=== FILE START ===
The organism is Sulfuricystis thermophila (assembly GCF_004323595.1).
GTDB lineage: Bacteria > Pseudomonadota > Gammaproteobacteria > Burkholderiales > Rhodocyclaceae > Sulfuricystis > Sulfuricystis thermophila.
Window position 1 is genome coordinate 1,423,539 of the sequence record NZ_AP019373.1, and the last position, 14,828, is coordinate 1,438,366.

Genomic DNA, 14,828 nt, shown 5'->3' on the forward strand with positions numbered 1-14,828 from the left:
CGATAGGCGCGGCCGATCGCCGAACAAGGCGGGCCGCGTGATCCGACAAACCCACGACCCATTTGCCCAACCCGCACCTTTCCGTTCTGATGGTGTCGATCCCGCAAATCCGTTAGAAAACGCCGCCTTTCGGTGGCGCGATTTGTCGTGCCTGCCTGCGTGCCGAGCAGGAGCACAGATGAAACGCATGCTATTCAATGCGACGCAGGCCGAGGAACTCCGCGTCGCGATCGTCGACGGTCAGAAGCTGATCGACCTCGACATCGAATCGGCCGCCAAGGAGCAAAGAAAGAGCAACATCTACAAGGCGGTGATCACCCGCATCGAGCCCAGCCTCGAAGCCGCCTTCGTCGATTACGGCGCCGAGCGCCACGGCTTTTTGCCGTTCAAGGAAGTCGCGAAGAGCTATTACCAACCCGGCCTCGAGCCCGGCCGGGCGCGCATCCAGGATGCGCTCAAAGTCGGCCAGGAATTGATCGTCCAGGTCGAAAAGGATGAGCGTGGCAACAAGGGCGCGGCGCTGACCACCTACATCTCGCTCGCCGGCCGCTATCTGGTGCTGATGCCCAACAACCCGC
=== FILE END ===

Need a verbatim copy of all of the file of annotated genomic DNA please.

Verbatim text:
The organism is Sulfuricystis thermophila (assembly GCF_004323595.1).
GTDB lineage: Bacteria > Pseudomonadota > Gammaproteobacteria > Burkholderiales > Rhodocyclaceae > Sulfuricystis > Sulfuricystis thermophila.
Window position 1 is genome coordinate 1,423,539 of the sequence record NZ_AP019373.1, and the last position, 14,828, is coordinate 1,438,366.

Genomic DNA, 14,828 nt, shown 5'->3' on the forward strand with positions numbered 1-14,828 from the left:
CGATAGGCGCGGCCGATCGCCGAACAAGGCGGGCCGCGTGATCCGACAAACCCACGACCCATTTGCCCAACCCGCACCTTTCCGTTCTGATGGTGTCGATCCCGCAAATCCGTTAGAAAACGCCGCCTTTCGGTGGCGCGATTTGTCGTGCCTGCCTGCGTGCCGAGCAGGAGCACAGATGAAACGCATGCTATTCAATGCGACGCAGGCCGAGGAACTCCGCGTCGCGATCGTCGACGGTCAGAAGCTGATCGACCTCGACATCGAATCGGCCGCCAAGGAGCAAAGAAAGAGCAACATCTACAAGGCGGTGATCACCCGCATCGAGCCCAGCCTCGAAGCCGCCTTCGTCGATTACGGCGCCGAGCGCCACGGCTTTTTGCCGTTCAAGGAAGTCGCGAAGAGCTATTACCAACCCGGCCTCGAGCCCGGCCGGGCGCGCATCCAGGATGCGCTCAAAGTCGGCCAGGAATTGATCGTCCAGGTCGAAAAGGATGAGCGTGGCAACAAGGGCGCGGCGCTGACCACCTACATCTCGCTCGCCGGCCGCTATCTGGTGCTGATGCCCAACAACCCGC